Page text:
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Being that it's Flag Day, here's some interesting sites devoted to Vexillology: In last month's flag entry I regretted having no DDR flag.

  DDR flag
  This is what it looked like.

small blue square Today on-base they unfurled the biggest American flag again. As I left the gymnasium after working out this morning I drove around to the wrong side of the airship hanger and could see a bunch of people walking around two aircraft parked on the tarmac, big 4-prop P3 Orions. I figured one got a better idea of the flag looking at this picture from last year, and it may not have even been entirely unfurled when I was there. I had other plans so I didn't join the patriotic, symbol-bedazzled throng. (Was behind one of them on the way in - their car's stern was plastered with "Impeach Clinton Now" bumper stickers.)

small violet square Listening this summery afternoon to all my tasty finds at Big Al's Record Barn's closing out sale. I first discovered Big Al and his densely-packed "barn" (actually just a strip-mall space on El Camino in Santa Clara), during my brief reconnoiter to the Valley in 1995. His landlord is of a sudden raising his rents outrageously, so after 17 years the raspy old Al is shutting down his used record store. All the formerly high-priced goodies are going for a pittance.1 Although he had regular sales, Al's prices were high, for example: used 45's generally between $4 and $15 - but now they're all $2. Here's a sample of what I got yesterday:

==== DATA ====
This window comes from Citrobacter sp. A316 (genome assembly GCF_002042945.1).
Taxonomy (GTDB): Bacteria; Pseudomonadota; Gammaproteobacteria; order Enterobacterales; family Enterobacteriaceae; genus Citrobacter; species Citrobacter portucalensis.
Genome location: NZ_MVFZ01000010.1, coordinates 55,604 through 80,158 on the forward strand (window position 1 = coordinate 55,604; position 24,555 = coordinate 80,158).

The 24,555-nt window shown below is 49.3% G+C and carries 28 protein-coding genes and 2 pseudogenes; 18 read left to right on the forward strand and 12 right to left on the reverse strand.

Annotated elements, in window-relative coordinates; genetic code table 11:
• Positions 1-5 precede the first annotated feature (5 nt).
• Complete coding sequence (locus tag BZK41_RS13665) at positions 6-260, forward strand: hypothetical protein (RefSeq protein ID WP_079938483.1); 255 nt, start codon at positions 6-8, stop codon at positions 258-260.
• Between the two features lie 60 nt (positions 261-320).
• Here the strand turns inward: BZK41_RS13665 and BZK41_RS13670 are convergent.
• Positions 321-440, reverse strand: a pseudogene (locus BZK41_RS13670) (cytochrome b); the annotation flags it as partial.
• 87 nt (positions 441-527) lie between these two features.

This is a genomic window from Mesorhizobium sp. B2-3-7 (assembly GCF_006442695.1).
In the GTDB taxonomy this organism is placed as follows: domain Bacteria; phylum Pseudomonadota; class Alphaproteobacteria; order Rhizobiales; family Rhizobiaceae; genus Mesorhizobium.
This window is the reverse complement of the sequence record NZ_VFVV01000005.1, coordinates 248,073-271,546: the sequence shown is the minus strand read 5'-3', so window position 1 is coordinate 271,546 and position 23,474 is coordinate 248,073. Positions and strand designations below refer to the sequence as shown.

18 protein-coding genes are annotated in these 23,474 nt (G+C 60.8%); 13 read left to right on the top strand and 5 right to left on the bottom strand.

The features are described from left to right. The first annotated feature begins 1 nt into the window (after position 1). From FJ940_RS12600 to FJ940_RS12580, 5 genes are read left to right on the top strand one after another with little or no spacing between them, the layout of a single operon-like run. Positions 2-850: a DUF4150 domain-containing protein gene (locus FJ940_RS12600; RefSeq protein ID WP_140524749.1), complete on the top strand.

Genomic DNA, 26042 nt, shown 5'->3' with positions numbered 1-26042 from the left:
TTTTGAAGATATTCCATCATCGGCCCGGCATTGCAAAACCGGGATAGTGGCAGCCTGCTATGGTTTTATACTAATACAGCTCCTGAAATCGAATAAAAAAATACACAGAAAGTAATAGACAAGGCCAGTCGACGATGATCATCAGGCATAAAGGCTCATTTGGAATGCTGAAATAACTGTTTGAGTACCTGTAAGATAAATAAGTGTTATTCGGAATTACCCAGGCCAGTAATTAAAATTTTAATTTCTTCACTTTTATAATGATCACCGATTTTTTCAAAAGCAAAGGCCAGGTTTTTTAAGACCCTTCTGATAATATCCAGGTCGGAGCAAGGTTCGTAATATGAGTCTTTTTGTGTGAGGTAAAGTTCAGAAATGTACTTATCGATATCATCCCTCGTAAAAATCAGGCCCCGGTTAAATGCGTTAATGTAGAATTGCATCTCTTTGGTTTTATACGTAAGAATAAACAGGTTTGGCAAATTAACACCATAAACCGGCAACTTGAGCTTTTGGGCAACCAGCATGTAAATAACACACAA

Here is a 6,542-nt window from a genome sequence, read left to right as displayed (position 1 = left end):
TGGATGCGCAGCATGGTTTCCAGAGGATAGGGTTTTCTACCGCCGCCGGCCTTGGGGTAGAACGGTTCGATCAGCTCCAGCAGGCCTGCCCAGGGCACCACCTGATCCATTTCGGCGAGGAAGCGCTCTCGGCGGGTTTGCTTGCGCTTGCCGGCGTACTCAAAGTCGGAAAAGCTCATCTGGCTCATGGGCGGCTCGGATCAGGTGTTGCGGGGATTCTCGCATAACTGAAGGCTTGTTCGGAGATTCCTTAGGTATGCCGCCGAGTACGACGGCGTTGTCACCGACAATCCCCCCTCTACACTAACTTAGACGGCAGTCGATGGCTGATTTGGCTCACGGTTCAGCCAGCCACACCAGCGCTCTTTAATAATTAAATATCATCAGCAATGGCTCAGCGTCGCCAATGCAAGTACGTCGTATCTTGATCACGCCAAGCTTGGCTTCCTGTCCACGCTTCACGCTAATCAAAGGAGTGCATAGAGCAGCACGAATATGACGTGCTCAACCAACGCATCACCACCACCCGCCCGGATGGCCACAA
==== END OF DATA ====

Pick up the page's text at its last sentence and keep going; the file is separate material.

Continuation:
"With A Girl Like You"
    The Troggs
    "What Is Truth?"
    Johnny Cash
    "The Big Hurt"
    Miss Toni Fisher (was $10)
    "You Are My Starship"
    Norman Conners
    "They Live"
    soundtrack LP, $5 (was $15), sealed cut-out - first time I'd ever seen this. (I have the movie on video, and have made dubs of its music)
I like Big Al's because it's kinda timeless. You'd drive up off the highway ('cause his shop's set back a ways) and none of his neighboring stores are open that late. Since he's to cheap for AC the door is blocked open; he does have a fan running. The old standard he'd be playing would be wafting out into the parking lot as you switch off the engine and walk up to the door, posters of Elvis in the windows. You can hear crickets and the cars passing by behind mixing with Al's big-band music. Inside it's hot. A few geeky customers are flipping through the albums, the narrow aisles crammed with floor-to-ceiling vinyl, all meticulously priced ($20 - $30 - $50 LPs not uncommon), and Al himself sitting behind the counter up by the door. Before whenever the stench from Al's cigarette also contributed to the back-then ambiance. He's dropping his prices again next month (45's a dollar) and then that's it. Already the store has a stripped look, and there was a slight feeling of frenzy to the air. I was lucky to check in when I did. I'll probably slip back over there during lunch sometime this week.

AC - air conditioning
DDR - Deutsche Demaokratische Republik (East Germany)

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<1> Amoeba's LP prices are far more reasonable, but they're primarily a CD shop and have few singles. Back